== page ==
Egyptians go to the polls today and tomorrow to cast votes in a presidential election unprecedented in not only Egypt, but the Middle East.
Since the disqualification of three of the top candidates just one month ago, the bumpy race has settled into a vibe that has electrified the 82 million citizens of the world’s largest Arab nation, the latest and, perhaps, greatest act in a drama that began with the protests in Cairo’s Tahrir Square that led to the downfall of longtime strongman Hosni Mubarak in February 2011.
Polls have shown any number of candidates in the lead, and two weeks ago, two of the presumed frontrunners, Amr Moussa (above, right) and Abdel Moneim Aboul Fotouh (above, left), sparred in Egypt’s first-ever presidential debate. But they are not the only candidates with a chance to win the presidency.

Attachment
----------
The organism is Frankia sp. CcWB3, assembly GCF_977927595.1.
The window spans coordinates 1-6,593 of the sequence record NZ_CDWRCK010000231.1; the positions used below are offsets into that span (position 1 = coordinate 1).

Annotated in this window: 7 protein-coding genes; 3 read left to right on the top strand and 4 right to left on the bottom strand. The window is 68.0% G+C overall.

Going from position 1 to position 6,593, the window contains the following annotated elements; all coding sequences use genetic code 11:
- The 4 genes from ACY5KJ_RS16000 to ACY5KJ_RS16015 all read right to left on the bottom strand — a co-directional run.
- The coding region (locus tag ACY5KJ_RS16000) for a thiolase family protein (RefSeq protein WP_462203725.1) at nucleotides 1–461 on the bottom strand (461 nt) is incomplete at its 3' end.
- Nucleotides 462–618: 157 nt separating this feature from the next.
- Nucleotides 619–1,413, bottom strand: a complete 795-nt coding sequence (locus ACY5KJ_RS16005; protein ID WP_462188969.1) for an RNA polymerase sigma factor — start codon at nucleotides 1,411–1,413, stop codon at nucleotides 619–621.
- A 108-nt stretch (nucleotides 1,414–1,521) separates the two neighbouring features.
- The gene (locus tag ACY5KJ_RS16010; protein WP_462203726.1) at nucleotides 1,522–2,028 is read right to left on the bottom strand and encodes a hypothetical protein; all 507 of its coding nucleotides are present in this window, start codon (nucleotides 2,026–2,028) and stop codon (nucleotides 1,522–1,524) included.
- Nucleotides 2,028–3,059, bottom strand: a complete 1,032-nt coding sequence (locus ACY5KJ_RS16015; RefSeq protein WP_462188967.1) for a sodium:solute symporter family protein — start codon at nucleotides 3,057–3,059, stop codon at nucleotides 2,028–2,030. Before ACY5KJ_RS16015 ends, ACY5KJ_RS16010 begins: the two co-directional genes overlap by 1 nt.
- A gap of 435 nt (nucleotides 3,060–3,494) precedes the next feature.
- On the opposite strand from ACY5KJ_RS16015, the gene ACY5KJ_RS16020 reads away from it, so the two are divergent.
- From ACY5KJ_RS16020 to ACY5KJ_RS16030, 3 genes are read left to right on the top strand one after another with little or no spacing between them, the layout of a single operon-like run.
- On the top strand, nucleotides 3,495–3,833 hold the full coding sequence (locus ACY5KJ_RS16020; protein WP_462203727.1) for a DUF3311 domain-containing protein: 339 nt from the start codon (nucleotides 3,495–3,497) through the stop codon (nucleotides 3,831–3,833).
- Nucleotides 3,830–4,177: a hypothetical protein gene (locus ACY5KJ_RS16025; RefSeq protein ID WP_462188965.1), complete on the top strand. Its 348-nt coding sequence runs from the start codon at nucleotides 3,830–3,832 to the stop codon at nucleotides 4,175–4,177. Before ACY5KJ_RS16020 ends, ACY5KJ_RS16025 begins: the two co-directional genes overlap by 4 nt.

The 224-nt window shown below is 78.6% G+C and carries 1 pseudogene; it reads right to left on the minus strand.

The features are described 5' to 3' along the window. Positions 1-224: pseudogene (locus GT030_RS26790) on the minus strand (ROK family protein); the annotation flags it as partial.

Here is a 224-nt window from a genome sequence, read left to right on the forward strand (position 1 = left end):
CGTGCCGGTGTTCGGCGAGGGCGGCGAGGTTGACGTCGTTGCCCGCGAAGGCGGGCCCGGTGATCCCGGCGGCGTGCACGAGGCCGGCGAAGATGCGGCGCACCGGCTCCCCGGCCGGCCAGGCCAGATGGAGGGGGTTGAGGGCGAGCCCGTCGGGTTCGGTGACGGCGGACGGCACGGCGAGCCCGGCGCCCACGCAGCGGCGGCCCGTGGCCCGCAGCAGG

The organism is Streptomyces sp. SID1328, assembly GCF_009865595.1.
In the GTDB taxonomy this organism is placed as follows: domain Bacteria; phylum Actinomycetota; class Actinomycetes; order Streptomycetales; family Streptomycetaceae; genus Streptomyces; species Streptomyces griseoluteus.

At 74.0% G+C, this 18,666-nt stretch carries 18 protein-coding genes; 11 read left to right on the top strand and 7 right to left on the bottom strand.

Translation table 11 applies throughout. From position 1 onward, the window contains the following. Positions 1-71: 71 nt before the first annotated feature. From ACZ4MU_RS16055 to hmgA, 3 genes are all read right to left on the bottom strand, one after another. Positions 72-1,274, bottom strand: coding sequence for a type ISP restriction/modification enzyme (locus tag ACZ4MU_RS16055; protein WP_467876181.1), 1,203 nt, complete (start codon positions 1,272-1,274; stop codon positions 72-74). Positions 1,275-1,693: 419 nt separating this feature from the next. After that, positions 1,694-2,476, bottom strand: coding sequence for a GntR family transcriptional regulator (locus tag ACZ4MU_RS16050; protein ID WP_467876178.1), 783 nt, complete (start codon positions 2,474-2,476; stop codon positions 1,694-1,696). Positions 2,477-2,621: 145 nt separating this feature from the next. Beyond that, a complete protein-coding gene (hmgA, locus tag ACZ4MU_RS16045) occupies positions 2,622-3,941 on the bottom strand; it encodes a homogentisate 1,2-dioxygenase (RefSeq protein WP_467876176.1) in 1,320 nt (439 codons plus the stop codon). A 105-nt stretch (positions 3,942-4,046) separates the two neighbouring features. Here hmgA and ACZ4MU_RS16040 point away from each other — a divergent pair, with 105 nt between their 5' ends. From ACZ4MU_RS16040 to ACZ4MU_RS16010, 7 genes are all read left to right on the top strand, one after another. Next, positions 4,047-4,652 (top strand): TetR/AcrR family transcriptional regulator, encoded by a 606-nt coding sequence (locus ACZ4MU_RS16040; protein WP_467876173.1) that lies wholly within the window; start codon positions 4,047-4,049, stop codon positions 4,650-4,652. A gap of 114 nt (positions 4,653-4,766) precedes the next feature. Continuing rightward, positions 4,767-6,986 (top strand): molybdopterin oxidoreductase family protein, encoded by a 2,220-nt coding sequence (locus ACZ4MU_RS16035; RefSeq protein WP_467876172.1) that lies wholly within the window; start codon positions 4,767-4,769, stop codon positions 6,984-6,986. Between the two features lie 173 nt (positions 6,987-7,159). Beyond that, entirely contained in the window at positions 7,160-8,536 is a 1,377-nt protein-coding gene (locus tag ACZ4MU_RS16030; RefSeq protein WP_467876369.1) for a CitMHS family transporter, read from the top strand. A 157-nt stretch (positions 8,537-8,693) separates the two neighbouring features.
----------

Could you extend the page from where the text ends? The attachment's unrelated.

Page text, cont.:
The truth is that, for all the interest — both in Egypt and abroad — no one knows who will emerge as Egypt’s next president (which is in itself a fascinating statement on the success Egypt’s democratic transition). The only safe prediction is that this week’s vote will result in no candidate winning over 50% of the vote, necessitating a runoff among the top two winners on June 16 and 17.
Any of the top five candidates could advance to the runoff — including also Mohammed Morsi, Hamdeen Sabahi and Ahmed Shafiq: Continue reading Abdoul Fatouh v. Moussa v. Morsi v. Sabahi v. Shafiq: five vie for two runoff slots in unpredictable Egyptian race